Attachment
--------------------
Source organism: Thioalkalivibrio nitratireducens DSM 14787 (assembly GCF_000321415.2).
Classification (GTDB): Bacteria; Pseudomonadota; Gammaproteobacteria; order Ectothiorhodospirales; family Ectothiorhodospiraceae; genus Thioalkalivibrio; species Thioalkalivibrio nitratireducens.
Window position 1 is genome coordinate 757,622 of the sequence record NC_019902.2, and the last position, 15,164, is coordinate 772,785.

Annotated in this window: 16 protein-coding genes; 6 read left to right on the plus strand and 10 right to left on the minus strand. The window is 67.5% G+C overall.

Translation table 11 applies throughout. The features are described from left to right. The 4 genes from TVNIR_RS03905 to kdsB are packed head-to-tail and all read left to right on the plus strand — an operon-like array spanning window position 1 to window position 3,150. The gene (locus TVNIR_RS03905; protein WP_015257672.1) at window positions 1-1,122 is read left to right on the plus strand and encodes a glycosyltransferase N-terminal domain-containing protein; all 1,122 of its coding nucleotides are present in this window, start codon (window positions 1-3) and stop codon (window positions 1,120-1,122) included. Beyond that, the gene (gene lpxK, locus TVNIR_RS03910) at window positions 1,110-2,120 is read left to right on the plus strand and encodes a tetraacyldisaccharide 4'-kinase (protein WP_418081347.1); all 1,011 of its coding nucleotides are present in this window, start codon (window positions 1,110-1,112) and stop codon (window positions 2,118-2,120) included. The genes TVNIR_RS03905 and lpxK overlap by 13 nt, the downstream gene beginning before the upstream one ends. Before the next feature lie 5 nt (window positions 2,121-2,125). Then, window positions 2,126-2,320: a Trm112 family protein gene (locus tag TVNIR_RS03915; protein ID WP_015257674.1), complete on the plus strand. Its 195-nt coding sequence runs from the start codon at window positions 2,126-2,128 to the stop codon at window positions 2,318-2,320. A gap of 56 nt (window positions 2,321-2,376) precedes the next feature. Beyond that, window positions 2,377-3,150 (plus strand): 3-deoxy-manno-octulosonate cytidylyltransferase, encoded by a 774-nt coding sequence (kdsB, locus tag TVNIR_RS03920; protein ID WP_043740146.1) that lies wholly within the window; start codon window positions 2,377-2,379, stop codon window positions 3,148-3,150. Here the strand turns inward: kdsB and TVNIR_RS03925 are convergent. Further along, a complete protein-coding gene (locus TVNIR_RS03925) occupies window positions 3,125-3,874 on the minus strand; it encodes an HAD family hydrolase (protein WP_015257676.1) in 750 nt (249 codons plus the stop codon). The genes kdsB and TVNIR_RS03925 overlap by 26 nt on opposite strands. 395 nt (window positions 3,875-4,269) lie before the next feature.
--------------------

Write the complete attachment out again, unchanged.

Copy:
Source organism: Thioalkalivibrio nitratireducens DSM 14787 (assembly GCF_000321415.2).
Classification (GTDB): Bacteria; Pseudomonadota; Gammaproteobacteria; order Ectothiorhodospirales; family Ectothiorhodospiraceae; genus Thioalkalivibrio; species Thioalkalivibrio nitratireducens.
Window position 1 is genome coordinate 757,622 of the sequence record NC_019902.2, and the last position, 15,164, is coordinate 772,785.

Annotated in this window: 16 protein-coding genes; 6 read left to right on the plus strand and 10 right to left on the minus strand. The window is 67.5% G+C overall.

Translation table 11 applies throughout. The features are described from left to right. The 4 genes from TVNIR_RS03905 to kdsB are packed head-to-tail and all read left to right on the plus strand — an operon-like array spanning window position 1 to window position 3,150. The gene (locus TVNIR_RS03905; protein WP_015257672.1) at window positions 1-1,122 is read left to right on the plus strand and encodes a glycosyltransferase N-terminal domain-containing protein; all 1,122 of its coding nucleotides are present in this window, start codon (window positions 1-3) and stop codon (window positions 1,120-1,122) included. Beyond that, the gene (gene lpxK, locus TVNIR_RS03910) at window positions 1,110-2,120 is read left to right on the plus strand and encodes a tetraacyldisaccharide 4'-kinase (protein WP_418081347.1); all 1,011 of its coding nucleotides are present in this window, start codon (window positions 1,110-1,112) and stop codon (window positions 2,118-2,120) included. The genes TVNIR_RS03905 and lpxK overlap by 13 nt, the downstream gene beginning before the upstream one ends. Before the next feature lie 5 nt (window positions 2,121-2,125). Then, window positions 2,126-2,320: a Trm112 family protein gene (locus tag TVNIR_RS03915; protein ID WP_015257674.1), complete on the plus strand. Its 195-nt coding sequence runs from the start codon at window positions 2,126-2,128 to the stop codon at window positions 2,318-2,320. A gap of 56 nt (window positions 2,321-2,376) precedes the next feature. Beyond that, window positions 2,377-3,150 (plus strand): 3-deoxy-manno-octulosonate cytidylyltransferase, encoded by a 774-nt coding sequence (kdsB, locus tag TVNIR_RS03920; protein ID WP_043740146.1) that lies wholly within the window; start codon window positions 2,377-2,379, stop codon window positions 3,148-3,150. Here the strand turns inward: kdsB and TVNIR_RS03925 are convergent. Further along, a complete protein-coding gene (locus TVNIR_RS03925) occupies window positions 3,125-3,874 on the minus strand; it encodes an HAD family hydrolase (protein WP_015257676.1) in 750 nt (249 codons plus the stop codon). The genes kdsB and TVNIR_RS03925 overlap by 26 nt on opposite strands. 395 nt (window positions 3,875-4,269) lie before the next feature.